Patoranking is the real deal. His afrobeats cred is not up for debate. But how much of a true dancehall artist he is was confirmed for me when a Brixton roadman I know bigged him up.

His blend of patois and pidgin is seamless, requiring close attention to unpick. Ghanaian star Sarkodie is a mad-fluent spitter whose verse here is faultless in cadence, as always, even when delivered in Twi.

"No Kissing Baby" was produced by GospelOnDeBeatz, who uses a syncopated hi-hat that is uniquely Ghanaian (see our previous song choice), but is being borrowed by an increasing number of Nigerian producers.

The songs's music video, released in June on YouTube, has already broken ten million views. The number has been steadily growing since then, which must mean that it's still being watched by returnees with unsatiated appetites.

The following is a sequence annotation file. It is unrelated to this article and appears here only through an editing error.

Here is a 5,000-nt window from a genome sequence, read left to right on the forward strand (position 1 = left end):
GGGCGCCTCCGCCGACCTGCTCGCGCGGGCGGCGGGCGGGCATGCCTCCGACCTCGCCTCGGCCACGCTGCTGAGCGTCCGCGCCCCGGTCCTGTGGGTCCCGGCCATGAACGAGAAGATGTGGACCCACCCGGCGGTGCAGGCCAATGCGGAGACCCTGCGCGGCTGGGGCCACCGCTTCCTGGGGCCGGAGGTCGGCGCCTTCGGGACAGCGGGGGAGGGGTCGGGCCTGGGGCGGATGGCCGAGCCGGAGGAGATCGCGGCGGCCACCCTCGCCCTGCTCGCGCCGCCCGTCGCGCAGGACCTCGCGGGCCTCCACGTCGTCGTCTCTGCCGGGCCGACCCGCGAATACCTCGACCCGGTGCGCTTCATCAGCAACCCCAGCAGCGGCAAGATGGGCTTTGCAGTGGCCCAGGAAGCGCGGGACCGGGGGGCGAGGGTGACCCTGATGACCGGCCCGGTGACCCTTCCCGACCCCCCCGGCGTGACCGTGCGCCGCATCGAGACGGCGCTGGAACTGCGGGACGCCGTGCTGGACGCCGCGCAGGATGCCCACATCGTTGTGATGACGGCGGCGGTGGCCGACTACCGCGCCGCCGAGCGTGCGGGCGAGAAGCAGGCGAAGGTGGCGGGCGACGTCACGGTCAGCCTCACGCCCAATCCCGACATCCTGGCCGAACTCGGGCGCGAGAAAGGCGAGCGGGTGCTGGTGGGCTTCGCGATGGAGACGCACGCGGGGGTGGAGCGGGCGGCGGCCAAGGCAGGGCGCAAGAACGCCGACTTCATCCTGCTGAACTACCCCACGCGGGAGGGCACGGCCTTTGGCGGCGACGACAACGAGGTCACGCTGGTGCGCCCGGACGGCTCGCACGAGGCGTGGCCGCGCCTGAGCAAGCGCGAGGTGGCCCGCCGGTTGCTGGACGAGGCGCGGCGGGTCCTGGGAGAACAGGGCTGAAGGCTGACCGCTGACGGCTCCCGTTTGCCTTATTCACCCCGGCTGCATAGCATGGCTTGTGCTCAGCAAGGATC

Download on iTunes / Amazon

Tekno "Pana"

Tekno 2.0 ("Dance" being version 1.0) started in earnest with "Duro," which made the rounds on SoundCloud and YouTube before its not-as-exciting video dropped and gave the song a wider audience, making it a sure-fire hit. So it must have made sense to capitalise on the success of "Duro" with another song in the same tempo.

"Pana" is a slow soother, much like "Duro" and "Diana." The lyrics don't add up to much except memorable rhymes on account of their clunkiness (fajaba, lagbaja, gwagwalada). Priorities, man.

Put it this way, if Tekno was allowed to headline his and Dbanj’s recently cancelled London concert, after the furore between D'banj and the promoters, most ticket holders would have happily made the trip to O2 in the winter cold, prepared to skip past Tekno’s unsubstantial catalogue, only for the one moment when he decides to play "Pana."

Download on iTunes / Amazon

Olamide "Who You Epp?"